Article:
Oil prices have increased in the wake of a dip in US commercial crude stockpiles and a supply disruption in Libya.
Brent crude futures, the international benchmark, jumped 70 cents to reach $75.78 a barrel, while US light crude climbed 60 cents, trading at $65.67, Reuters reported.
According to data released by industry group the American Petroleum Institute, US crude inventories declined three million barrels to touch 430.6 million barrels in the week ending 15 June.
The dip in the Libyan supplies was caused by the loss of an estimated 400,000 barrels of storage capacity after militant attacks on Ras Lanuf and Al-Sidra.
Investors are wary ahead of a meeting to be held in Vienna, Austria, between the Organization of the Petroleum Exporting Countries (OPEC) and Russia to decide future production policy.
Major oil producers Saudi Arabia and Russia are inclined to raise output, while other OPEC-members, including Iran, are not keen on the move as they fear any increase in production could pull down the prices.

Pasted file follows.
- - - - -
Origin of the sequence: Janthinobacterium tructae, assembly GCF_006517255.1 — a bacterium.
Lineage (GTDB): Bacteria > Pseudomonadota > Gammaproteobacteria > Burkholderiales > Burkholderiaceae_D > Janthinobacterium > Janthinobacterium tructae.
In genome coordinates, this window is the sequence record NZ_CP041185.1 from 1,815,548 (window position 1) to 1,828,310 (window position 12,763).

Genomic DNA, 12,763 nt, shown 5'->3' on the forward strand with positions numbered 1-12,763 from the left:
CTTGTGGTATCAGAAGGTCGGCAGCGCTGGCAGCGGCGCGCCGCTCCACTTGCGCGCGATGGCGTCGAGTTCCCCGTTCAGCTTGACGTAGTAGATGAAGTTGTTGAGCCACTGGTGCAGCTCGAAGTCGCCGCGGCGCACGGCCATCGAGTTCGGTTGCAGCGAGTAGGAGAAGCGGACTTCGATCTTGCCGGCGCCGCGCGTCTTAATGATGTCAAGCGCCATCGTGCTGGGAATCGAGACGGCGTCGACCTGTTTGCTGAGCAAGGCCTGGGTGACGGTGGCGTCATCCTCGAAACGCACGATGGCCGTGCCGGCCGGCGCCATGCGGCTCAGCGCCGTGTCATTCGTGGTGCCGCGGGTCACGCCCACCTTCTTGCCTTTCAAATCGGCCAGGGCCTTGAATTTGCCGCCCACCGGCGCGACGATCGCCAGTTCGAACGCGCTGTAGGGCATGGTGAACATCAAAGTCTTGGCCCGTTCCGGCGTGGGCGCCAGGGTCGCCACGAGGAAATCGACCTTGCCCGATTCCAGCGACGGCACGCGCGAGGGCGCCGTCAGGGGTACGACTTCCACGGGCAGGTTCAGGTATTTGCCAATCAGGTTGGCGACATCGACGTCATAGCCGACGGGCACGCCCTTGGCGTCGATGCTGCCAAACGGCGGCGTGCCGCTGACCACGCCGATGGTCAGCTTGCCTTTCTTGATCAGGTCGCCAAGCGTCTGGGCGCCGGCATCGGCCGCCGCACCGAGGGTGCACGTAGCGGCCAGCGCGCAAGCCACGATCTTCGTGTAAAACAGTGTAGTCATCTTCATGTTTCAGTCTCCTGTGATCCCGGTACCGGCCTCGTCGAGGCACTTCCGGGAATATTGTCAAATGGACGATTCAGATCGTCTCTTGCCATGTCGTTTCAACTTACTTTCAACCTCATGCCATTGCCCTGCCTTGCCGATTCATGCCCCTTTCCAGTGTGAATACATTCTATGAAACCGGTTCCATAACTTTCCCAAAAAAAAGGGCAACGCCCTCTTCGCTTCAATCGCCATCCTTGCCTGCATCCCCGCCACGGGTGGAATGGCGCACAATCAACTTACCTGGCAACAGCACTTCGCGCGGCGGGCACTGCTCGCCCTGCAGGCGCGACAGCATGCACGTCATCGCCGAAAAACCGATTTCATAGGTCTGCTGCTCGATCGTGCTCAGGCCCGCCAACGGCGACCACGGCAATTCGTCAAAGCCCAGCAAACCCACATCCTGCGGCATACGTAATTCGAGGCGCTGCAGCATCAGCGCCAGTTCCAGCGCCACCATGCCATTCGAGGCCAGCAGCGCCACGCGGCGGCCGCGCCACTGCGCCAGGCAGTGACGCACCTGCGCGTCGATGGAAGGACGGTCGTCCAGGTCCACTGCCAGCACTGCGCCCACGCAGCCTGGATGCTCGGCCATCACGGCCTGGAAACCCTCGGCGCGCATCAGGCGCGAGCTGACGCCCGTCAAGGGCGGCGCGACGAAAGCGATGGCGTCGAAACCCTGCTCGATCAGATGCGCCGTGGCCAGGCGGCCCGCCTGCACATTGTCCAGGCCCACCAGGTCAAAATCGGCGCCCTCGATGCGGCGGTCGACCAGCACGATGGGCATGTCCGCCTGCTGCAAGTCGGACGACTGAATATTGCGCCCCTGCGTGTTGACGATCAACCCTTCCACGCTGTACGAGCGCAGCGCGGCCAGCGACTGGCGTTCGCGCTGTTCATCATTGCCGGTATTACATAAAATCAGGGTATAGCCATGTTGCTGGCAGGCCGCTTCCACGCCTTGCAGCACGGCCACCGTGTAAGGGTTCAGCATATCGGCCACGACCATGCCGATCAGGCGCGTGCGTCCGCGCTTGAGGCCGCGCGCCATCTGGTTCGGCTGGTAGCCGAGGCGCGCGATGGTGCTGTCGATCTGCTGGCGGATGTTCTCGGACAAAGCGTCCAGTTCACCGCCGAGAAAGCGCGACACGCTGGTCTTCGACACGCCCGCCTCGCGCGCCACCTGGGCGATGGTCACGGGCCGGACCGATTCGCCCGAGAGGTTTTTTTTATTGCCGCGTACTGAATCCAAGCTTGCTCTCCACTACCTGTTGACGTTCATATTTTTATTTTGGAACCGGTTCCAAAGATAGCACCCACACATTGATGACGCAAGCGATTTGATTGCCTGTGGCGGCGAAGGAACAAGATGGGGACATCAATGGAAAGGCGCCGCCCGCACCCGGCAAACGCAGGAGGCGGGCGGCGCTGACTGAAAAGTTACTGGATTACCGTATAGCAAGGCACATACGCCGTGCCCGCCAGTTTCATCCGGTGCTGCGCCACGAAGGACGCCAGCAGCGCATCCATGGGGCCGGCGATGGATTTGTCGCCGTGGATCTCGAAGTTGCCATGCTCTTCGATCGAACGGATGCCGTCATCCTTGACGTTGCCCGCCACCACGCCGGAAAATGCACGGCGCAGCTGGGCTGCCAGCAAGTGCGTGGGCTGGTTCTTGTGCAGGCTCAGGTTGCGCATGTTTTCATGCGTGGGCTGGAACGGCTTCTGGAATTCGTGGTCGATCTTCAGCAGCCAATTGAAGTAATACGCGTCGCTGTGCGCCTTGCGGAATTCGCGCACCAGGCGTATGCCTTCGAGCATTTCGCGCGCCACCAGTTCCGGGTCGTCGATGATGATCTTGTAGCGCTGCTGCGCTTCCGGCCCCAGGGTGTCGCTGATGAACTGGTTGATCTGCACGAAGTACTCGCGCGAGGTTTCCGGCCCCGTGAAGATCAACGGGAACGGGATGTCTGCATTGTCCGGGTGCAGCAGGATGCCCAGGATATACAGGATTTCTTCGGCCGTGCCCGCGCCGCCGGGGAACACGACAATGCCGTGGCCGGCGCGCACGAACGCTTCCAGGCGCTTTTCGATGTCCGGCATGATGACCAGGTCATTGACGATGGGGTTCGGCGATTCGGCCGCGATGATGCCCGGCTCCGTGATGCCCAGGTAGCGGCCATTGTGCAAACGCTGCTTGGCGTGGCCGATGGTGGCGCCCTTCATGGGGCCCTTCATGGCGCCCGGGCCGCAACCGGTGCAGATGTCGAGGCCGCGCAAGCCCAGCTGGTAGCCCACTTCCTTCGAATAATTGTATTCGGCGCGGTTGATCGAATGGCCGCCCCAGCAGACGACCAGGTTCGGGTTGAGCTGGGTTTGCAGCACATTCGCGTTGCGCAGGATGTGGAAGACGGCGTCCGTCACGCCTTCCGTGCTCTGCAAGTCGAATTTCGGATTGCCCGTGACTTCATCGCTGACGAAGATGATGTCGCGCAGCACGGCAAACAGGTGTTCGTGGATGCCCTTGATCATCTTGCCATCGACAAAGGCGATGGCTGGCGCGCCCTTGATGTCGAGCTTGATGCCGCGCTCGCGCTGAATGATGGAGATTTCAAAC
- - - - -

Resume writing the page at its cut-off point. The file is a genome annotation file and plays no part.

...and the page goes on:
The OPEC-led producers group has been implementing supply cuts since January last year.
French bank BNP Paribas global oil strategy head Harry Tchilinguirian was quoted by the news agency as saying: “Unlike previous meetings, the run up to this OPEC meeting is fraught with uncertainty with Iran from the onset, adopting a very entrenched opposition to any supply increase.”
According to Cantor Fitzgerald Europe oil and gas research analyst Jack Allardyce, OPEC would agree to step up output by 300,000-600,000 barrels per day.
Another major factor impacting oil prices is the escalating tensions between the US and China regarding trade tariffs on products, including US crude oil.
China threatened to impose a 25% duty on US crude oil imports in response to duties announced by the US administration on Chinese imports.